Fermentation is a process by which microorganisms such as yeast digest sugars to produce ethanol and carbon dioxide. Yeast reproduce aerobically (oxygen is required) but can conduct fermentation anaerobically (without oxygen). The fermented mixture (commonly known as the beer mash) is then distilled to recover the ethanol. Distillation is a process in which a liquid mixture is heated to vaporize the components having the highest vapor pressures (lowest boiling points). The vapors are then condensed to produce a liquid that is enriched in the more volatile compounds.
With the ever-increasing depletion of economically recoverable petroleum reserves, the production of ethanol from vegetative sources as a partial or complete replacement for conventional fossil-based liquid fuels becomes more attractive. In some areas, the economic and technical feasibility of using a 90% unleaded gasoline-10% anhydrous ethanol blend ("gasohol") has shown encouraging results. According to a recent study, gasohol powered automobiles have averaged a 5% reduction in fuel compared to unleaded gasoline powered vehicles and have emitted one-third less carbon monoxide than the latter. In addition to offering promise as a practical and efficient fuel, biomass-derived ethanol in large quantities and at a competitive price has the potential in some areas for replacing certain petroleum-based chemical feedstocks. Thus, for example, ethanol can be catalytically dehydrated to ethylene, one of the most important of all chemical raw materials both in terms of quantity and versatility.
The present invention is a method for cleaning exchangers including providing a heat exchanger with a liquid contact side and a vapor contact side, providing acid to clean the liquid contact side, and providing caustic to clean the vapor contact side. In the present invention the exchanger may be a beer preheater. In the present invention the acid may be sulfamic acid. In the present invention, the liquid contact side may be the beer side. In the present invention the exchanger may be a plate-in-frame heat exchanger or a a shell-and-tube heat exchanger. In the present invention, the acid may be provided from a central storage tank. In the present invention, there may be a recirculation pump. In the present invention, the acid may be provided from a local storage tank.
DESCRIPTION OF PREFERRED EMBODIMENTS
Both caustic and sulfamic acid cleaning are presently known in the art for cleaning beer/mash exchangers and mash coolers in ethanol plants. A typical design known to the skilled artisan, for cleaning beer preheaters includes caustic cleaning on the beer side, but usually has no provisions for sulfamic acid cleaning or for any cleaning of the vapor side. It has been determined that during process upsets, sulfamic acid cleaning may be beneficial on the beer side of the exchanger and that caustic cleaning may be beneficial, from time to time, on vapor side due to solids carryover. Under some conditions, continuous sulfamic acid cleaning of the beer preheater may also be necessary during normal operations. The ability to caustic clean the vapor side was found to useful on more than one occasion.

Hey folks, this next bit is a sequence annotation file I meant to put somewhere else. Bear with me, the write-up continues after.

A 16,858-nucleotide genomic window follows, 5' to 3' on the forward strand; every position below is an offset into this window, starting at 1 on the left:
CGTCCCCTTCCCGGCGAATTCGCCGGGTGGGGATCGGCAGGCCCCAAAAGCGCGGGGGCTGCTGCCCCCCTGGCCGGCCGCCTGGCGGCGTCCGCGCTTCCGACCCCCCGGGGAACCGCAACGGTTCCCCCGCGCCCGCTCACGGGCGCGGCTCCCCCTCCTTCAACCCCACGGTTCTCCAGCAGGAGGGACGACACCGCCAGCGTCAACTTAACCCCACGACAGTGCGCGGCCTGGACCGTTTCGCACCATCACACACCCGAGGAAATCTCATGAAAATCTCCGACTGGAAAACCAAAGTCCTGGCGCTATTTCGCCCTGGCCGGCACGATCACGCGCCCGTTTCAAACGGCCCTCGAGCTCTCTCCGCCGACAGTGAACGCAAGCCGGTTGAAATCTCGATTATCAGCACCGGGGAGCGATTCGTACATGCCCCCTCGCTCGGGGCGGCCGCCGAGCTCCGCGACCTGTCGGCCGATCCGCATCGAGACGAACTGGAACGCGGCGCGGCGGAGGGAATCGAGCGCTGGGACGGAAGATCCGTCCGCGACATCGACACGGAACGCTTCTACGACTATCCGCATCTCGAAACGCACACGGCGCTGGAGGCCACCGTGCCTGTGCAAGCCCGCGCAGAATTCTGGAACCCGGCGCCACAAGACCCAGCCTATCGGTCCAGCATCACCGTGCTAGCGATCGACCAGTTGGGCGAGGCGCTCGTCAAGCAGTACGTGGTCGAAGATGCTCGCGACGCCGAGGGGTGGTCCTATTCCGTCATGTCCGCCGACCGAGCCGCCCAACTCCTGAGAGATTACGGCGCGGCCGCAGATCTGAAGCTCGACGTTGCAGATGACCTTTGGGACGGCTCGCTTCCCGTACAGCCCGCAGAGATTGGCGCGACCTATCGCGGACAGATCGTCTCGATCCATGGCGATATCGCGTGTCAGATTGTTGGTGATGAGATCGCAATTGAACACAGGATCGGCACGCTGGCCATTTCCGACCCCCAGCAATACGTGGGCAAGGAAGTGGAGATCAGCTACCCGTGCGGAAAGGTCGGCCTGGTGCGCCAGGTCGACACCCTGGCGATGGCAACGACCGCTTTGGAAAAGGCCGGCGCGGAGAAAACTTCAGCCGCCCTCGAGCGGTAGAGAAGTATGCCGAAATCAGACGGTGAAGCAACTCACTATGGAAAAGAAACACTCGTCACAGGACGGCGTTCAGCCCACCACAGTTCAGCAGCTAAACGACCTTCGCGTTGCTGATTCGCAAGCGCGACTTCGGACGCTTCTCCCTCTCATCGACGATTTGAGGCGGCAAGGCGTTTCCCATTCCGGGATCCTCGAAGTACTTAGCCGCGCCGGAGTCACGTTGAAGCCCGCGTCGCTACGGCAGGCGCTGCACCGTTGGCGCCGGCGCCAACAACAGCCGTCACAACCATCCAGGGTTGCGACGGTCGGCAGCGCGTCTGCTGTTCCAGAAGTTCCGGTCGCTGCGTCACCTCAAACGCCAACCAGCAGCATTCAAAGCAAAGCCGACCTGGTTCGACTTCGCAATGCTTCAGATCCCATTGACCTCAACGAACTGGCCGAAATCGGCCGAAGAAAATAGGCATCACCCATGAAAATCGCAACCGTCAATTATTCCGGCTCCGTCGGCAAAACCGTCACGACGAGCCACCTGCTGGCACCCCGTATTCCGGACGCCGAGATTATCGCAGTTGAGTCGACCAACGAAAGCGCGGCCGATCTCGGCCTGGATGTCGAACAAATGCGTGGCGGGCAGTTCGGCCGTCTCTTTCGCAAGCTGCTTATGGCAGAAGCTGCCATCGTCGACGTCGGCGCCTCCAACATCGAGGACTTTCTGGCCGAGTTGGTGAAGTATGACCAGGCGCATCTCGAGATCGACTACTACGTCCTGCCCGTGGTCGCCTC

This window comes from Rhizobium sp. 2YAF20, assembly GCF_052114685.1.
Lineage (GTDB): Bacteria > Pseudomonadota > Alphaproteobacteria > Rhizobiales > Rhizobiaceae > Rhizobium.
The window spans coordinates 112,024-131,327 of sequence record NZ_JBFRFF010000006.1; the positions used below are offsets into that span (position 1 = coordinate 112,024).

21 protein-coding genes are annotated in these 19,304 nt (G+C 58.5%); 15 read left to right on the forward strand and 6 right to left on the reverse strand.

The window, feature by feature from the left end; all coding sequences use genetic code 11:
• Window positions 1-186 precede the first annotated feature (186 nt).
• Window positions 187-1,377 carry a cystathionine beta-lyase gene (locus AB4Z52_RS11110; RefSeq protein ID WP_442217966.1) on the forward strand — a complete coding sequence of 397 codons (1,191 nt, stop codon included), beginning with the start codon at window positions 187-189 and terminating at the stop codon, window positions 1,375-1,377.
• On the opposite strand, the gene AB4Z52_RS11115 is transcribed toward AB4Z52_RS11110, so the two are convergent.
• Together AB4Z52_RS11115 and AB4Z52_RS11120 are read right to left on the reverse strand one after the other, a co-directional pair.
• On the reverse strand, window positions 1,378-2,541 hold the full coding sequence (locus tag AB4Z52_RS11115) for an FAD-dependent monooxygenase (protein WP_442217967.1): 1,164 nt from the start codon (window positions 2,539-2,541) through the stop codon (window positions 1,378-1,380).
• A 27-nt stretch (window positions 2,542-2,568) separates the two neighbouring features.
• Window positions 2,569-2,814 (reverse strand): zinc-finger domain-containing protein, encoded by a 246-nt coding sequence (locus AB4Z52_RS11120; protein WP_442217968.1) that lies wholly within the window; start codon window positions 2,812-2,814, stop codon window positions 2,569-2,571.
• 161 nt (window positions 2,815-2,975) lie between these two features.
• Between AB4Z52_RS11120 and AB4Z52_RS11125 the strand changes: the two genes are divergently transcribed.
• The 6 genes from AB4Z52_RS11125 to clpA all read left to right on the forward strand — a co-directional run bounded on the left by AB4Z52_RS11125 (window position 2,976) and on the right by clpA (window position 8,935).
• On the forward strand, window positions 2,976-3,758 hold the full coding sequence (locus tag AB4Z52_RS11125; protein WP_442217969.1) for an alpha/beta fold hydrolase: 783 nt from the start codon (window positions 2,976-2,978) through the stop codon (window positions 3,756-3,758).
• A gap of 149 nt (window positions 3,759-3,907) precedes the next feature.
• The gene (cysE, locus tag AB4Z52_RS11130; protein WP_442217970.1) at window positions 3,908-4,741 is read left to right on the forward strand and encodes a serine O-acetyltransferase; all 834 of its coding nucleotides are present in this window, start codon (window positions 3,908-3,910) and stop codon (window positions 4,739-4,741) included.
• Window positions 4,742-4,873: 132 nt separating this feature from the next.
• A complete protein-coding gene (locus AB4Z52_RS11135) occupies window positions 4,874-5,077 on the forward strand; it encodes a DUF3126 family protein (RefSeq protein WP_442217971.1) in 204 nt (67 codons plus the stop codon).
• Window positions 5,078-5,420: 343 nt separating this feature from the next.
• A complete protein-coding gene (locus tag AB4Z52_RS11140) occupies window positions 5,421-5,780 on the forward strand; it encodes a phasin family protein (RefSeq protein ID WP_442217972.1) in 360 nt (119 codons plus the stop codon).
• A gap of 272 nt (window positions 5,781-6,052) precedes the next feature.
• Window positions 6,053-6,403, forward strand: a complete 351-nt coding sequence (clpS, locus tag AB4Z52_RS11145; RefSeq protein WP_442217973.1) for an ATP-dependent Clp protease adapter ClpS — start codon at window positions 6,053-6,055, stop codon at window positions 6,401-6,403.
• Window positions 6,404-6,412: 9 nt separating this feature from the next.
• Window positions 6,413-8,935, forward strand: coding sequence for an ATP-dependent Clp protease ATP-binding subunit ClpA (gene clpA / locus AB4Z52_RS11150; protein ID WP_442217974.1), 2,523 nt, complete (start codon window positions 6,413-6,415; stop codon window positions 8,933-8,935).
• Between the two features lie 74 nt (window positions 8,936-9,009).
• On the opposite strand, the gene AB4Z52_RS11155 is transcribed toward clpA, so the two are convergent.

The design for preheater cleaning is not the same for all projects. In some instances, the preheater clean-in-place (CIP) supply and return lines may be the same size as the CIP headers to evaporator area. In one embodiment of the present invention, the sulfamic acid is stored in a large tank that is central to the facility, and relatively large supply and return lines are required to provide the acid to the heat exchanger.
In another embodiment of the present invention, a recirculation pump is provided, to introduce an adequate (maximum) flow rate (velocity) during cleaning and smaller supply and return lines. If a design has recirculation pumps; smaller lines can be run for supply and return to reduce cost.
In another embodiment of the present invention, a Nalgene (Polyethylene) tank is installed, to store sulfamic acid locally, and this embodiment may have recirculation at the preheaters and only run one small line for both supply and return.
The decision of which alternative should be implemented would ordinarily be based on cost. If the distance from the sulfamic acid tank to the beer preheaters is great, it may be less costly to install a recirculation pump, a small supply/return line, and Nalgene tank than to run larger supply and return headers.
In some embodiments, the capability to sulfamic acid clean beer, including, but not limited to, both plate exchangers and shell and tube exchangers is required.
In some embodiments, the capability to caustic clean shell and tube beer preheaters is required.
In some embodiments, the capability to caustic clean the flash side of plate beer preheaters is required.
In some embodiments, the make-up water for the sulfamic acid solution, may preferably be evaporator condensate at 135 deg. F. In other embodiments, the make-up water for the sufamic acid solution may be process condensate at 100 deg. F. Process (plant) water should not be used.
Patent applications by D. Christopher Romer, Memphis, TN US
Patent applications by Lurgi PSI, Inc.
Patent applications in class Pipe, tubing, hose, or conduit
Patent applications in all subclasses Pipe, tubing, hose, or conduit